Today | April 13, 2015
The 7th World Water Forum —the largest water-related event in the world— kicked off in South Korea yesterday. About 20,000 participants, including roughly 100 ministers, from all over the world are attending the week-long forum to discuss the future of water. This will be an undertaking fraught with difficulties, as water is an issue that cuts across all human activities and many non-water-related fields.
Take, for example, the projected growth of the global middle class from 1.8 billion in 2009 to 3.2 billion in 2020 and 4.9 billion by 2030. Two of the salient requirements of this exploding middle class are better quality of food and more energy. Nearly 70 per cent of global water-use is for food and agriculture. As standards of living of billions of people improve, they will move to a more protein-based diet, which includes food that needs significantly more water to produce.
Equally, as lifestyles improve, energy needs go up significantly. Middle-class people aspire to have cars. Water is needed to produce all car components, from steel to electronic parts. Manufacturing electronic components requires more water than needed by humans for drinking.
Cars need oil to run, which cannot be extracted without pumping water into oil fields. For good fields, each barrel of oil extracted needs around eight barrels of water. For mature oil fields, this ratio is as high as 1:16.
In a nutshell, the explosive growth of the middle class will place tremendous demands on water.
What, then, can countries and governments do?
First, water-use efficiencies must significantly increase for all sectors. Water prices are universally low and water is often free or highly subsidised. Thus, water is used profligately by people, agriculture and industry. This has to be changed.
An efficient city such as Hamburg uses 110 litres per capita per day (lpcd). Singapore uses 152lpcd, while Hong Kong uses 220lpcd. However, in Qatar, where people receive water free, the figure is a staggering 1200lpcd. This is 11 times as much as in Hamburg. In addition, 35 per cent is lost from the national water system, because of poor operation and maintenance.
Adjusting the price of water can significantly change the behaviour of those who use it. This is perhaps something policymakers in Singapore and Hong Kong may wish to consider, especially since prices of water in both cities have remained the same since 2000 and 1995, respectively. During the intervening periods, household incomes have almost doubled in both cities. What the average household pays for water now makes up less than 1 per cent of its income.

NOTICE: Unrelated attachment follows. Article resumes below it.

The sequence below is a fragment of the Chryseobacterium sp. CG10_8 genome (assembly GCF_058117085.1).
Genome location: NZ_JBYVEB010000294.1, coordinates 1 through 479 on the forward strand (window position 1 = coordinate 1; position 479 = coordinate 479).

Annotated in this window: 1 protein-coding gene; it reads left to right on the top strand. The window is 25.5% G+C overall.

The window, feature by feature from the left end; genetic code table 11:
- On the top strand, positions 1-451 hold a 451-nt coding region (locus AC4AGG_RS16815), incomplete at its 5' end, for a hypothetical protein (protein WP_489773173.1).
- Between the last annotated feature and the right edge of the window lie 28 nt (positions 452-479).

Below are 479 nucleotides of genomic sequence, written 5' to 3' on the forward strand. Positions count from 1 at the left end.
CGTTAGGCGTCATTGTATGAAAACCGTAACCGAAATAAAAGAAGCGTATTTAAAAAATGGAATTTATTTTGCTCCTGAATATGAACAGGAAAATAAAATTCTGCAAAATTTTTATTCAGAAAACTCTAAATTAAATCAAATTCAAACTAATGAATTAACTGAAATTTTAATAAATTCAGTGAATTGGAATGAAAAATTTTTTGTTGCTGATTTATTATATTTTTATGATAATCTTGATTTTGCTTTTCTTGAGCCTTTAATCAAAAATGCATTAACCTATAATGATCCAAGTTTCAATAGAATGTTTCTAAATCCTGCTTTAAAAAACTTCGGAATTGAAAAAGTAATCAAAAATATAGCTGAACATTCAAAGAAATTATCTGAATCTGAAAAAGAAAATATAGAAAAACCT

European cities such as Berlin, Copenhagen, Hamburg and Amsterdam have reduced their daily per capita consumption to between 105 and 135 litres by using water pricing as a conservation measure. In fact, Denmark, Germany and The Netherlands have the highest water tariffs among countries in the European Union.
LESSONS FROM PHNOM PENH AND NESTLE
There will be considerable hand-wringing in South Korea about how the world is running out of water and possible wars between countries because of water shortages. Both are incorrect.
Water is a renewable resource. It can be used, treated properly and then reused again and again. Every drop of Colorado River is used and then reused another six times for domestic, industrial irrigation and environmental purposes. With good management, it can be used 30 or more times.
The United Nations claims that, today, only 840 million people do not have access to clean water. Scientists believe a more accurate figure is 3.5 billion people. There are no financial, technical and management reasons that any city of 200,000 or more people cannot have clean water. For this, both the rich and the poor must pay for the water they consume, with targeted subsidies for the poor.
Take, for example, Phnom Penh, whose Water Supply Authority was bankrupt in 1993. Then, households were lucky to receive water for just one hour each day. A decade later, the authority was completely overhauled, all corrupt personnel were fired, management was made more efficient and transparent, and water was appropriately priced, with subsidies only for the poor. The city has been providing clean water for both the rich and the poor, at prices they can afford. The profits of this public-sector company have increased each year. Many of its performance indicators are now better than those of London or Los Angeles. The question that must be asked is, if Phnom Penh can do it, why not Delhi, Dhaka or Jakarta?
Sadly, most governments and international organisations have been singularly inept at water management. In contrast, some major multinational companies have improved their water management practices dramatically.
Consider Nestle. Over the past 10 years, it has reduced its water requirements per dollar of sale by more than 65 per cent, by using new technology and educating and training its staff on the importance of conserving water. Two Nestle factories in India and Mexico will become the first in the company’s history to be water-positive: They will return more water to the environment than they will withdraw, by using new technology and focusing on good management.
Phnom Penh and Nestle have shown that given sound management and strong political and business support, the world’s water problems can be solved with available technology and resources. The world is not facing a water crisis because of scarcity of the resource, but due to a serious crisis in water management.
Asit K Biswas is Distinguished Visiting Professor, Lee Kuan Yew School of Public Policy, Cecilia Tortajada is Senior Research Fellow in the same School. Both are co-founders of the Third World Centre for Water Management, Mexico.
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